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College Students: You Deserve It (That’s What Your Parents Told You, Right?)

July 25, 2013

I’ll never understand why universities can’t sign an enrollment contract stating that tuition will not increase for a student as long as he is in school and will graduate within 4-5 years. It’s an insane proposition to enroll in a university and agree to pay one tuition rate one year, then be expected to pay a higher tuition the next year and possibly and even higher rate until he graduates. Worse, government loans won’t be nailed to to a flat rate, so the student gets hit with a double whammy: increased interest on a student loan on an increase in tuition.

On the other hand, I read about Harvard graduates who end up with insane college loans upon graduation, then expect the government to bail them out. If the government forgives these Ivy League loans, then the student should be required to relinquish his degree and anything that bears witness to his having attended the school.

Why? Because you know darned well that as soon as the economy picks up, they’ll head to their respective jobs as investment bankers, neurosurgeons, and company CEO’s and begin to recoup that loan money. If their loans are forgiven, then I should be reimbursed for the bucks that my parents shelled out many years ago— with compounded interest.

 It’s a good possibility that student loans will be forgiven to some degree. That’s why I encourage every college-bound hopeful to apply to the most prestigious, expensive school he can get into, apply for loans (to live on and to pay for that new Audi) and scholarships (to pay for tuition), then whine and cry that he can’t pay back the loan. This is what the current generation expects.The current college-age generation has grown up to feel entitled, guilt-free, responsibility-free, and deserving of everything without working for it.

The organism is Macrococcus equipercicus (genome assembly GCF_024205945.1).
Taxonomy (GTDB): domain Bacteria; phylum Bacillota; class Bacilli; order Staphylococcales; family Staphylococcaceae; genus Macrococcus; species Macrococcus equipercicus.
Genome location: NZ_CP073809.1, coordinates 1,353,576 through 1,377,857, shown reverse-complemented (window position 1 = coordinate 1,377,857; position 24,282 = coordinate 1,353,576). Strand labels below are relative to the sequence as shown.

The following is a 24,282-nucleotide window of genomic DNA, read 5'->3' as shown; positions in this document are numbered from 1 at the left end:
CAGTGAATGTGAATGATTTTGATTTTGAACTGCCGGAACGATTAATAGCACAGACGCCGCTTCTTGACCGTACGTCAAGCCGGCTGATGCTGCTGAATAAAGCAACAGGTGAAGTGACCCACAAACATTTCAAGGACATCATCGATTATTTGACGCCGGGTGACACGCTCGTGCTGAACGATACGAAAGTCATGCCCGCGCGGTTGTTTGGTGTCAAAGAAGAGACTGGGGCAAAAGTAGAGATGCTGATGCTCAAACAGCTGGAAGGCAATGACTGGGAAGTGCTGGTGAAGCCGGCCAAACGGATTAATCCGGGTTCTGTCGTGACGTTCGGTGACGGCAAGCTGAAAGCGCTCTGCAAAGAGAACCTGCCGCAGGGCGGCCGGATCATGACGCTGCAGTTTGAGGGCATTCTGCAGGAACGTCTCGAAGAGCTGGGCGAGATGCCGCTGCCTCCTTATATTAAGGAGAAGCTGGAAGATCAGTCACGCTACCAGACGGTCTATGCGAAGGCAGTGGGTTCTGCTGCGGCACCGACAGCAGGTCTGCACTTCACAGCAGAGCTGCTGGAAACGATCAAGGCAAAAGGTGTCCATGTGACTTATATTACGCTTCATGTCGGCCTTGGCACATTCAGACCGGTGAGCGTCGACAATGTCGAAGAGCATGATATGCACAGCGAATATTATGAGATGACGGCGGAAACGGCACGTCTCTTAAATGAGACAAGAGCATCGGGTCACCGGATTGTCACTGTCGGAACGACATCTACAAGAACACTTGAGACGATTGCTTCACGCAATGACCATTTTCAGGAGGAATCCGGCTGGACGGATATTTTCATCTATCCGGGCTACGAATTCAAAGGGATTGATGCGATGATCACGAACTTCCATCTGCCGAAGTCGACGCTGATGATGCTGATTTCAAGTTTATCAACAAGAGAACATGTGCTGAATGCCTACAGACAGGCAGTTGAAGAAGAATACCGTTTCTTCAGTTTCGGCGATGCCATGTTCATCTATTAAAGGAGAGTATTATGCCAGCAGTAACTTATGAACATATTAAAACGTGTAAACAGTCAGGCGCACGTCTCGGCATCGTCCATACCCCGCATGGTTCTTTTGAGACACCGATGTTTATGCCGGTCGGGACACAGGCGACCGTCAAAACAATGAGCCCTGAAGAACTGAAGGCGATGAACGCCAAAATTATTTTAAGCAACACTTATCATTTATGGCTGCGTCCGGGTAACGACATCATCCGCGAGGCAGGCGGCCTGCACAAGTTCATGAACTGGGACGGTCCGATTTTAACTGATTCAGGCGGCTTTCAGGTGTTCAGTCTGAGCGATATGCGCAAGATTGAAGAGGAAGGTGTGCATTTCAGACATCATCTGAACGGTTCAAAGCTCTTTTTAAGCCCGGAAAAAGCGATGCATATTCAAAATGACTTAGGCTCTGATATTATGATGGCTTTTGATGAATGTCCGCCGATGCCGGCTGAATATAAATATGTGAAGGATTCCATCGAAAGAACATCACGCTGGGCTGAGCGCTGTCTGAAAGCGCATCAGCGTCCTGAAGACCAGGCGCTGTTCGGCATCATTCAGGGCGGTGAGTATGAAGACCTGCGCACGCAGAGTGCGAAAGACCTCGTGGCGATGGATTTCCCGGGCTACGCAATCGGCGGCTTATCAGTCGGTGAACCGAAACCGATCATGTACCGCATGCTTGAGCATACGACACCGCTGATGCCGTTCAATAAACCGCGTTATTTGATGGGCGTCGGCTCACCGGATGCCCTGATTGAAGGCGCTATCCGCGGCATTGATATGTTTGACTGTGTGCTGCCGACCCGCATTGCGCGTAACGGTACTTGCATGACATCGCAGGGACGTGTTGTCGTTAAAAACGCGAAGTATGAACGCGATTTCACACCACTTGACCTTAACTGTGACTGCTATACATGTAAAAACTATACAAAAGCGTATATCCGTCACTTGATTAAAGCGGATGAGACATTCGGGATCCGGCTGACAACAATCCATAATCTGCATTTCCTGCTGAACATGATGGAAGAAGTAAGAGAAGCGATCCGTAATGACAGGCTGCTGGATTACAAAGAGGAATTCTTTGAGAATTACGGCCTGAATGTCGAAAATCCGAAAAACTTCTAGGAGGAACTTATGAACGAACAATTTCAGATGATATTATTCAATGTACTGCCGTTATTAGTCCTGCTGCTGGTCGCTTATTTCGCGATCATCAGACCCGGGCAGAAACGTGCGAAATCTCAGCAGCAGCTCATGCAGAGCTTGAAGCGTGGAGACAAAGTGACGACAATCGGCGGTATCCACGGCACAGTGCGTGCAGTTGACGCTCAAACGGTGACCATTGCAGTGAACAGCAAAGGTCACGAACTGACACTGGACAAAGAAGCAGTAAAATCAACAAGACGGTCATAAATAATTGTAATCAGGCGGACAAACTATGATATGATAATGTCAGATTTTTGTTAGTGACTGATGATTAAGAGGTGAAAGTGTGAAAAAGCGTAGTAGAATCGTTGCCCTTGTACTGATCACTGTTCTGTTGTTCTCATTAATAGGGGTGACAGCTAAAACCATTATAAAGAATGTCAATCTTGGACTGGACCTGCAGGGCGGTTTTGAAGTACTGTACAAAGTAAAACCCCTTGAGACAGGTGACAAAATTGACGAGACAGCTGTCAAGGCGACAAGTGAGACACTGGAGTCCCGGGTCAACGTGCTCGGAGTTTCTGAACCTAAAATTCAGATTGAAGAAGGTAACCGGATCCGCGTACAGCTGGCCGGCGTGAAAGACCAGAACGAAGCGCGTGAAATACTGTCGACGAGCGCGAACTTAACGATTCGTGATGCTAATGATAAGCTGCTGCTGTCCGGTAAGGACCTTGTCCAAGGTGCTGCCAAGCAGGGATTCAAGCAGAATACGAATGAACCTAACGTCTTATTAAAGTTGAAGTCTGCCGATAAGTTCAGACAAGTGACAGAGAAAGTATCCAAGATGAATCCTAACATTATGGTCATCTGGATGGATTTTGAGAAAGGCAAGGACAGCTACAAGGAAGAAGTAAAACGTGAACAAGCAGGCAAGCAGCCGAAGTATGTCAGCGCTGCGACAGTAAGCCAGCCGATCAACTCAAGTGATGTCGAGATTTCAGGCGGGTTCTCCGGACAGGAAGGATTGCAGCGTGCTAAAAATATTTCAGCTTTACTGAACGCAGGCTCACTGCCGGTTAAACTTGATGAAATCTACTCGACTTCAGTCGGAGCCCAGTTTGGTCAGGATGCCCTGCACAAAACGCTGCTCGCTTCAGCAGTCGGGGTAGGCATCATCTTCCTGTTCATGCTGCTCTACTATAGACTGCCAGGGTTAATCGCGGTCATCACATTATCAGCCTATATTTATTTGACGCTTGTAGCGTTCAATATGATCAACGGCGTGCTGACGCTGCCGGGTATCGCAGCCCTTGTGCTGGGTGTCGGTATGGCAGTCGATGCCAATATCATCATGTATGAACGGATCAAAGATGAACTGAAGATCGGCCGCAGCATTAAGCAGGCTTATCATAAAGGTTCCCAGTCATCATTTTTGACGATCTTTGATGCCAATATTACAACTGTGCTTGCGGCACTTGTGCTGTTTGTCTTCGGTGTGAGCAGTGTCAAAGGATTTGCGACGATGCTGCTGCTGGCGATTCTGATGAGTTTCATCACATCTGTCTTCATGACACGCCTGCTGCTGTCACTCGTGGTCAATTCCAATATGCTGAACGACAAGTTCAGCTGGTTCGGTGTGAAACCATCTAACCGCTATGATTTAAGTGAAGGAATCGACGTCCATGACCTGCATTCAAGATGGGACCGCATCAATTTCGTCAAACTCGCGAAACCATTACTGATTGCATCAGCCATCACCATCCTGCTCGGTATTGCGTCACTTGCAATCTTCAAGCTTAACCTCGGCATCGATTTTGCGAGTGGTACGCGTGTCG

Princes and Princesses: take advantage of it. Your parents have bent over backwards to make you feel as though the world is your oyster and you are its pearl. Your narcissistic complexes will eventually bring every employer to his knees to beg you to put in at least part of your forty-hour week.

But you won’t be expected to. Your parents will write a note for you excusing you from going to work for having attended your eighth summer break in Destin, Florida or Aruba since you graduated from college.

 

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